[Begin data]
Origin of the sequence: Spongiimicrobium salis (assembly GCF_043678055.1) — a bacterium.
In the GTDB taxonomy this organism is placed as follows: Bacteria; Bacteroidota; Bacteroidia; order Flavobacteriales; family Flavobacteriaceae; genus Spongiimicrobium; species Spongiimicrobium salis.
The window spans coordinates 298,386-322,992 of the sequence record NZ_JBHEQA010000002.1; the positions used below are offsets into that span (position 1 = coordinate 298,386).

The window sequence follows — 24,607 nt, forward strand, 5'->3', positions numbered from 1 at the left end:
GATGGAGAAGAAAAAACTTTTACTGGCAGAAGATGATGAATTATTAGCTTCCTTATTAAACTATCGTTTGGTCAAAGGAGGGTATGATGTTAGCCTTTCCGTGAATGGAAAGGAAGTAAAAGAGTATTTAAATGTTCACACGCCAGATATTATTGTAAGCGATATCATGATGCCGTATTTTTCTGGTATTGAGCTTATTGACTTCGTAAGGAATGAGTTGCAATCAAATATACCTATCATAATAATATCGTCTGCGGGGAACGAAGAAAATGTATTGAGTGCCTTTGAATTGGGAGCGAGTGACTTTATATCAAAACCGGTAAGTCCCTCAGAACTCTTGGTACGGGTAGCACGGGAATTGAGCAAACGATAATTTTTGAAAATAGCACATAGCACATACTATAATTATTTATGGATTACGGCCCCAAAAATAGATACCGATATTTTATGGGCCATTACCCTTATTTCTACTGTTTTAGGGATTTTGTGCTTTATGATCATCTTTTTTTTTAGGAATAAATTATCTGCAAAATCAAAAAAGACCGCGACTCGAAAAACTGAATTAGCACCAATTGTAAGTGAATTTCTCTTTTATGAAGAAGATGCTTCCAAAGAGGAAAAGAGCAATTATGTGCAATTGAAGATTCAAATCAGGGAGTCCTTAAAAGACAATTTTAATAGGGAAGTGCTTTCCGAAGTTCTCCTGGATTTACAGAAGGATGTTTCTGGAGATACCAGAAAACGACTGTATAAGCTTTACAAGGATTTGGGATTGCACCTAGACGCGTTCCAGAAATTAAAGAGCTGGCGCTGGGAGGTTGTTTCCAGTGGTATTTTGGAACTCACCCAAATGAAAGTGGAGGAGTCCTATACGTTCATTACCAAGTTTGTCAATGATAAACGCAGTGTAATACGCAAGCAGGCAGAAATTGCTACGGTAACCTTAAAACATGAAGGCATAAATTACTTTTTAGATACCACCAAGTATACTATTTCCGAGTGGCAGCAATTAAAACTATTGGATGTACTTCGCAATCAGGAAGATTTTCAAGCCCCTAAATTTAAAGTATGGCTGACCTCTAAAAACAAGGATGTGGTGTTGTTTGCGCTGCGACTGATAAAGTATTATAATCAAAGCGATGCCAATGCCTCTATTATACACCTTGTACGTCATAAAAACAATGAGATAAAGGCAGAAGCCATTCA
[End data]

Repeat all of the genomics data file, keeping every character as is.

Origin of the sequence: Spongiimicrobium salis (assembly GCF_043678055.1) — a bacterium.
In the GTDB taxonomy this organism is placed as follows: Bacteria; Bacteroidota; Bacteroidia; order Flavobacteriales; family Flavobacteriaceae; genus Spongiimicrobium; species Spongiimicrobium salis.
The window spans coordinates 298,386-322,992 of the sequence record NZ_JBHEQA010000002.1; the positions used below are offsets into that span (position 1 = coordinate 298,386).

The window sequence follows — 24,607 nt, forward strand, 5'->3', positions numbered from 1 at the left end:
GATGGAGAAGAAAAAACTTTTACTGGCAGAAGATGATGAATTATTAGCTTCCTTATTAAACTATCGTTTGGTCAAAGGAGGGTATGATGTTAGCCTTTCCGTGAATGGAAAGGAAGTAAAAGAGTATTTAAATGTTCACACGCCAGATATTATTGTAAGCGATATCATGATGCCGTATTTTTCTGGTATTGAGCTTATTGACTTCGTAAGGAATGAGTTGCAATCAAATATACCTATCATAATAATATCGTCTGCGGGGAACGAAGAAAATGTATTGAGTGCCTTTGAATTGGGAGCGAGTGACTTTATATCAAAACCGGTAAGTCCCTCAGAACTCTTGGTACGGGTAGCACGGGAATTGAGCAAACGATAATTTTTGAAAATAGCACATAGCACATACTATAATTATTTATGGATTACGGCCCCAAAAATAGATACCGATATTTTATGGGCCATTACCCTTATTTCTACTGTTTTAGGGATTTTGTGCTTTATGATCATCTTTTTTTTTAGGAATAAATTATCTGCAAAATCAAAAAAGACCGCGACTCGAAAAACTGAATTAGCACCAATTGTAAGTGAATTTCTCTTTTATGAAGAAGATGCTTCCAAAGAGGAAAAGAGCAATTATGTGCAATTGAAGATTCAAATCAGGGAGTCCTTAAAAGACAATTTTAATAGGGAAGTGCTTTCCGAAGTTCTCCTGGATTTACAGAAGGATGTTTCTGGAGATACCAGAAAACGACTGTATAAGCTTTACAAGGATTTGGGATTGCACCTAGACGCGTTCCAGAAATTAAAGAGCTGGCGCTGGGAGGTTGTTTCCAGTGGTATTTTGGAACTCACCCAAATGAAAGTGGAGGAGTCCTATACGTTCATTACCAAGTTTGTCAATGATAAACGCAGTGTAATACGCAAGCAGGCAGAAATTGCTACGGTAACCTTAAAACATGAAGGCATAAATTACTTTTTAGATACCACCAAGTATACTATTTCCGAGTGGCAGCAATTAAAACTATTGGATGTACTTCGCAATCAGGAAGATTTTCAAGCCCCTAAATTTAAAGTATGGCTGACCTCTAAAAACAAGGATGTGGTGTTGTTTGCGCTGCGACTGATAAAGTATTATAATCAAAGCGATGCCAATGCCTCTATTATACACCTTGTACGTCATAAAAACAATGAGATAAAGGCAGAAGCCATTCA